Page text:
An international outlook on withholding tax developments was discussed in one of the most interactive panel discussions with participation of Susanne Rauscher-Nwokedi from SDS. The analysis of a future harmonisation of the EU withholding tax regime – followed by an exploration of European Commission proposals and potential challenges of implementation – raised a discussion about the need for such a harmonised regime. The main question was how to capitalise on EU withholding tax reclaims. A broader debate was sparked on TRACE and its implementation successes and problems. It is obviously still necessary to convince the various actors on the market that a harmonised EU withholding tax regime is for the benefit of all stakeholders – individual investors, the financial industry as well as tax authorities.

The industry is seriously concerned about how to cope with an increased number of audits and authority scrutiny since authority investigations are becoming more frequent and more detailed. Thus, finding solutions to compliance issues and control failures by raising risk awareness of capital gains and transaction taxes has become of paramount importance for the industry.

There is a consensus in the industry that for emerging challenges related to tax data and documentation, technological support is inevitable and invaluable. Coping with increased scrutiny and the question how the automation of tax processes and the increasing reliance on technology can be beneficial are the predominant issues the industry is dealing with. Establishing internal consistency and transparency of data in order to cope with additional reporting and compliance requirements is the prerequisite to ensure internal data verification and consistency.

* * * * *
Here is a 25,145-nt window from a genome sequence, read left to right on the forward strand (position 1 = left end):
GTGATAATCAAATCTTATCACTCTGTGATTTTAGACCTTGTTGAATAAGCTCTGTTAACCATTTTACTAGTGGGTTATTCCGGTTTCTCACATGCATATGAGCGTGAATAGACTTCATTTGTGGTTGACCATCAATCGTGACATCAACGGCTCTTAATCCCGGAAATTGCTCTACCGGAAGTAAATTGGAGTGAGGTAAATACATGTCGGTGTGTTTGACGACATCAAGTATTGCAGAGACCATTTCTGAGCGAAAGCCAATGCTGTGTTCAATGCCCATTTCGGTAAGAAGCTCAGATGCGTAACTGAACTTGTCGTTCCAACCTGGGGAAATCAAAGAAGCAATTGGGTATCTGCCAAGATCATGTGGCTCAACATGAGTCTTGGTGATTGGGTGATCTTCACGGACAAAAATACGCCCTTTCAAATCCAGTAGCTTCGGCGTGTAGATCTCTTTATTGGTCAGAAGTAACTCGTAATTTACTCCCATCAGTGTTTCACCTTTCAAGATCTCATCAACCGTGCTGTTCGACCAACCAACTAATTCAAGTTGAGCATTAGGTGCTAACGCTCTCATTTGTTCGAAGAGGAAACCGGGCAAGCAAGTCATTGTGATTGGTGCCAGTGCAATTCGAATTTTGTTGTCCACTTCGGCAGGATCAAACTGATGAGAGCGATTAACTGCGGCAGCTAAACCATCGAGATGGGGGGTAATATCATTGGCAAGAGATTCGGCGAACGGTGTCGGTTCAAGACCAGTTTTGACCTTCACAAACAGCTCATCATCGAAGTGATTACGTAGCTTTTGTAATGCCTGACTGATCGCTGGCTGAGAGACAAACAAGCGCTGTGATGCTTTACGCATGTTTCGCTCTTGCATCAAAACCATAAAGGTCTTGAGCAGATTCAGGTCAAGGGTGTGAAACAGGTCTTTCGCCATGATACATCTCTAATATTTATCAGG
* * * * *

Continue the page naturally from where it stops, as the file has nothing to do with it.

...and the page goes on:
During the last conference session, which was organised as a “fireside chat”, panellists looked ahead to regulatory developments that financial institutions should be aware of and discussed amendments and the expansion of tax information exchange regimes, including the Common Reporting Standard (CRS), solutions to potential challenges of the Crypto-Asset Reporting Framework (CARF) and developments in Blockchain. At the end, the panellists expressed their wish for the establishment of the UK to become an attractive prospect for investment funds following Brexit.


This conference gathered high-profile industry experts from the fund industry and gave a broad overview of the current and expected developments and challenges the fund industry is already facing and will have to deal with in the future. Currently, the industry is facing a lot of uncertainty and its perspectives are strongly dependent on finding a way to cope with a higher number of audits and more authority scrutiny. One of the ways is the increased use of technology for collecting and validating data and preparing it for reporting in an automated way by means of standardised applications and intelligent data processing including the utilisation of artificial intelligence (AI). All attendees agree that this is anything but a simple task and will tie up many resources that will be missing for operative work.

Observation by:
Hrvoje Kajzer

Feel free to contact me at any time for further information, an expert chat or a discussion about any of the above-mentioned topics.

Taxation in Times of Crisis

The event was aimed at financial services professionals keen to engage in and learn more about the most important developments in the tax industry. The conference provided a fantastic opportunity to take part in debates and discussions with the most qualified and knowledgeable professionals.

The conference consisted of a series of four webinars held Monday through Thursday and a networking event on Thursday evening, culminating in the in-person conference on Friday.

Four webinars during the week covered some of the topics currently most discussed: